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Meeting of the Faculty Council

January 19th, 2001 at 3:00 p.m.

The Pleasants Family Assembly Room in Wilson Library

Chancellor James Moeser and Professor Sue Estroff, Chair of the Faculty, will preside.


3:00 Call to Order by the Chancellor.

DISC 3:00 Chancellor’s Remarks and Question Time.

  • Chancellor James Moeser invites questions or comments on any topic.

DISC 3:20 Remarks by the Chair of the Faculty. Professor Sue Estroff.

INFO 3:40 Overview of the Scholarly Enterprise on Campus. Vice Provost Linda Dykstra.

INFO 4:00 Report on the Horace Williams Grounds.

DISC 4:05 Discussion on the Horace Williams Grounds.

DISC 4:15 The Impact of Construction on Campus Life.

DISC 4:20 Faculty and Staff Benefits Issues. JoAnn Pitz, UNC-CH Director of Benefits.

DISC 4:25 Annual Report of the Status of Women Committee. Jean Goeppinger, Chair.

DISC 4:35 Annual Report of the Chancellor’s Advisory Committee. Paul Farel, Chair.

DISC 4:40 Topics Raised by Council Members.

ACT 5:00 Adjourn.


Joseph S. Ferrell
Secretary of the Faculty


ACT = Action
DISC = Discussion
INFO = Information



Present (59): Adler, Allison, Assani, Bender, Blackburn, Bolas, Bollen, Bowen, Boxill, Bromberg, Bynum, Carelli, Clegg, Cordeiro-Stone, Cotton, Daye, Drake, Elvers, Files, Fishman, George, Gilland, Glazner, Granger, Grossberg, Huang, Janda, Kagarise, Kaufman, Kupper, Levine, Lubker, Ludlow, Madison, McCormick, Meece, Meehan-Black, Metzguer, Meyer, A. Molina, P. Molina, Moran, Otey, Panter, Raab-Traub, Raasch, Rao, Reinert, Rosenfeld, Steponaitis, Stewart, Straughan, Strauss, Sueta, Taft, Vaughn, Walsh, Werner, Williams.

Excused absences (22): Ammerman, Bell, Chenault, D’Cruz, De La Cadena, Fowler, Henry, Kessler, Ketch, Kjervik, Kopp, LeFebvre, McKeown, Nelson, Nord, Pfaff, Savitz, Sekerak, Slatt, Tauchen, Weiss, White.

Unexcused absences (3): Crawford-Brown, Graham, McQueen.

Chancellor’s Remarks

Chancellor Moeser introduced the University’s new Head Football Coach, John Bunting, who stressed that he is committed to the highest values of the University of North Carolina, and the success of the student-athletes. He read a quote from Michael Jordan in his acceptance letter to the University of North Carolina as a student. Coach Bunting said that Mr. Jordan had the right attitude and was committed to work hard and to be focused. Bunting said that all of his own successes had begun with his time spent as a student at the University. When he is recruiting student-athletes, the main quality he looks for is character and the ability to make choices. He said he appreciated the support he has received from the faculty.

Chancellor Moeser thanked the faculty for their support at the December Commencement, especially Prof. Peter Kaufman for his stimulating Commencement address. He also thanked the organizers of the Martin Luther King, Jr. celebration on campus. The Chancellor and Professor Sue Estroff, Chair of the Faculty, met on January 18 with the Academic Council at Duke University, and later with a smaller group who are engaged in collaborative efforts with the faculty on the UNC-CH campus. He said both institutions are better for the rivalry between them, and the collaboration. There will be buses traveling back and forth between the two institutions next fall with the inauguration of the Robertson Scholarship Program.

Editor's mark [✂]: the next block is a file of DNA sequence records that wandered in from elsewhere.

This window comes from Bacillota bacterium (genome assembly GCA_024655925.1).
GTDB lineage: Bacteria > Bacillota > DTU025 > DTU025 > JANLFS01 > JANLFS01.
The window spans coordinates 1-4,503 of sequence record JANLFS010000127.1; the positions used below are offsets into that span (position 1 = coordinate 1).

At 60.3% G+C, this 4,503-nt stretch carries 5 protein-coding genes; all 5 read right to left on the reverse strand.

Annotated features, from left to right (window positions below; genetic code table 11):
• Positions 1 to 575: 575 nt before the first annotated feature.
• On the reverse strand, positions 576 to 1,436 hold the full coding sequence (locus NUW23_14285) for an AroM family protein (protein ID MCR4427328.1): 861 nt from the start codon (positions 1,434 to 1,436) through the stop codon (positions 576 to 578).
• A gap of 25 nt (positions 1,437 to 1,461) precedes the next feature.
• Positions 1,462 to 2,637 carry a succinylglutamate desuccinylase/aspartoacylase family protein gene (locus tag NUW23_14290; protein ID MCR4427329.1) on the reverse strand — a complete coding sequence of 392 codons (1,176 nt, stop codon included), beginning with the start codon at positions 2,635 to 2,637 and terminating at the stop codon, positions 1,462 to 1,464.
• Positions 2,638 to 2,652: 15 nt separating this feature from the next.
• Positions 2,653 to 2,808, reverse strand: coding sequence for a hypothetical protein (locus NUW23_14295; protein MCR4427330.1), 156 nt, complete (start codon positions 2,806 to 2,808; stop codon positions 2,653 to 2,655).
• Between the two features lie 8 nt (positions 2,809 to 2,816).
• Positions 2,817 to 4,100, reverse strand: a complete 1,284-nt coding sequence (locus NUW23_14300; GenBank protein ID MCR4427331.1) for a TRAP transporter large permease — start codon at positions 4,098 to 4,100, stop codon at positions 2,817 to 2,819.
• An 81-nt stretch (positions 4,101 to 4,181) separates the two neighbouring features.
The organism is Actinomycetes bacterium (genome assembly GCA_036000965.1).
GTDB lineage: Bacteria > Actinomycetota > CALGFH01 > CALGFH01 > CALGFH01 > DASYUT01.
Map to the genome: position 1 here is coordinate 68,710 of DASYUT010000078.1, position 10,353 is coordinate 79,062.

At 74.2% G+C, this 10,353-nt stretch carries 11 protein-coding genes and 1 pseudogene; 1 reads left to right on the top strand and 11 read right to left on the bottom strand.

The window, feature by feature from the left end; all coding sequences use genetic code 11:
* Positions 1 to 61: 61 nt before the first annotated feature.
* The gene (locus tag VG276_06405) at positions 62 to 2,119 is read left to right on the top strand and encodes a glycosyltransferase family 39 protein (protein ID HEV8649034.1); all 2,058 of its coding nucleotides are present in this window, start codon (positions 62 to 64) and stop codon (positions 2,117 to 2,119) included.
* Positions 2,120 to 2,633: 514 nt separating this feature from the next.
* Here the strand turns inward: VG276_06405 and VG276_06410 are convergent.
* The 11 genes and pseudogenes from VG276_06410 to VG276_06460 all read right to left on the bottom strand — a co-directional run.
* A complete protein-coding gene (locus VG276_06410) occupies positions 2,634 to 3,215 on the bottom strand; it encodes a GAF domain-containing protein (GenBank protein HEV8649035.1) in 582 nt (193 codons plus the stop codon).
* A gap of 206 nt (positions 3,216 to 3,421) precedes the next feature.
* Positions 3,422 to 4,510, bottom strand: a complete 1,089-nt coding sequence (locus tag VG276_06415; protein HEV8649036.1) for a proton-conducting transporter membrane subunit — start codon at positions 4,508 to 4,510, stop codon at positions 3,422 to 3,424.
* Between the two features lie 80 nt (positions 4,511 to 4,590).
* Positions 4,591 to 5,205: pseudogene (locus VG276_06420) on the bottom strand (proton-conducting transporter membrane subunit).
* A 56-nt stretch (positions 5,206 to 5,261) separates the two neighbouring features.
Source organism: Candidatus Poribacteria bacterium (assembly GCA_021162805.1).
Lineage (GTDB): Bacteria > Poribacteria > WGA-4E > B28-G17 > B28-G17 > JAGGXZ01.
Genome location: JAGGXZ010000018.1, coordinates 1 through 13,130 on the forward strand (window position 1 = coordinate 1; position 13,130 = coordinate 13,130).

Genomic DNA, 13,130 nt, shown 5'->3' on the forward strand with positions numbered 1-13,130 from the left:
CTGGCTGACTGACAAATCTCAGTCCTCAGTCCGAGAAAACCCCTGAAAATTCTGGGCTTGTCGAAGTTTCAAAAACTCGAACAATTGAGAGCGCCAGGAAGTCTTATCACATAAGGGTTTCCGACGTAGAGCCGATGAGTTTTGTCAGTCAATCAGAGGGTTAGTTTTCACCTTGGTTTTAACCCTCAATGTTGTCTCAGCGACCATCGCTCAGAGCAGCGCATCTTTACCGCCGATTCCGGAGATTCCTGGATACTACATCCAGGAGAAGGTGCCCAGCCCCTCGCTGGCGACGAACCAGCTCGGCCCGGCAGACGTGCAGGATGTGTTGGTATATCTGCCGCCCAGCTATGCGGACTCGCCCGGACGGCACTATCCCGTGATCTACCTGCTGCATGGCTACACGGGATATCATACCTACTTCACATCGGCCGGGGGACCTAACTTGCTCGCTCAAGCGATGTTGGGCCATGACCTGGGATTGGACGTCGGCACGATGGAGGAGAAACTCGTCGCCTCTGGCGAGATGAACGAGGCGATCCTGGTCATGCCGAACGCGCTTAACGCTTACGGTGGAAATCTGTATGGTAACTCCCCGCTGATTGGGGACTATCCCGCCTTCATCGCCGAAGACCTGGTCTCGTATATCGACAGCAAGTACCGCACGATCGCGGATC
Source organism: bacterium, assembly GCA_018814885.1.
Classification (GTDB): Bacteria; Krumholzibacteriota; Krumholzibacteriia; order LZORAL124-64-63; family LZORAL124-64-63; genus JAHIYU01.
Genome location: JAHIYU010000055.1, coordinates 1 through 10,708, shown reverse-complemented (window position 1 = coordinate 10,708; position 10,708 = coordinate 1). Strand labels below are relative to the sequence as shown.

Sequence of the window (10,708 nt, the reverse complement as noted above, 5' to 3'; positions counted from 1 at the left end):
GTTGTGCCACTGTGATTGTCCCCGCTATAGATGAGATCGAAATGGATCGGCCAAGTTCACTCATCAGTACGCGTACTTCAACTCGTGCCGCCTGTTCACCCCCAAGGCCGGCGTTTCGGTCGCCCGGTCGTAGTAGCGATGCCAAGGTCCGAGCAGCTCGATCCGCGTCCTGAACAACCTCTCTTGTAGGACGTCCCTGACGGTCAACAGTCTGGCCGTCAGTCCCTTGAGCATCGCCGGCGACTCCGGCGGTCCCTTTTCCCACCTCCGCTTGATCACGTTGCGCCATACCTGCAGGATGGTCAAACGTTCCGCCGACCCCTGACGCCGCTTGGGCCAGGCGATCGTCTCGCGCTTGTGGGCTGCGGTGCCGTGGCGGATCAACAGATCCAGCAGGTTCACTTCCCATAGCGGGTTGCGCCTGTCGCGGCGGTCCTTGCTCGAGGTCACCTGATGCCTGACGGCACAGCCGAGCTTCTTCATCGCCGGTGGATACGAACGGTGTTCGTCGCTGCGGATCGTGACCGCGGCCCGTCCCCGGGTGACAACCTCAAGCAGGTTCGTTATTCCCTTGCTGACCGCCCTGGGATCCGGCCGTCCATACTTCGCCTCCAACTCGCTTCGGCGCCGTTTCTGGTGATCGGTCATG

Chancellor Moeser mentioned some areas in which the University should be proud:

  • Black Enterprise Magazine named UNC-CH 14th in its top colleges for African-American students.
  • Doris Betts, Alumni Distinguished Professor Emerita of English, received the Modern Language Association’s Lifetime Achievement Award.
  • George Sheldon, M.D., Zack D. Owens Professor of Surgery and chair of the Department of Surgery, has been elected Chairman of the Association of American Medical Colleges.
  • Dr. Beverly S. Mitchell, Chief of the Division of Hematology and Oncology and Associate Director of the Lineberger Comprehensive Cancer Center, has been named President of the American Society of Hematology.
  • The Kenan-Flagler Business School was recognized as being one of the nation’s top business schools for research productivity in the December 2000 Academy of Management Journal, ranking 15th in the country for the quality of research by faculty published in prestigious scholarly journals from 1994-1995.
  • Robert Shelton, Executive Vice Chancellor and Provost, will arrive on campus February 1, 2001. His chief priority will be to develop a clear statement of academic strengths and priorities for the campus.

Chancellor Moeser reassured the Council that discussions of the Master Plan and the decision-making process it entails is proceeding in an orderly fashion with attention to the interests of all the affected constituencies.

The Chancellor said that UNC President Molly Broad is working with the Legislature and the appropriate State administrative agencies in an effort to streamline the procedures for bidding and administering construction projects.

The Chancellor reminded the faculty of the large State financial shortfall, but he feels that we are not at crisis stage at this point.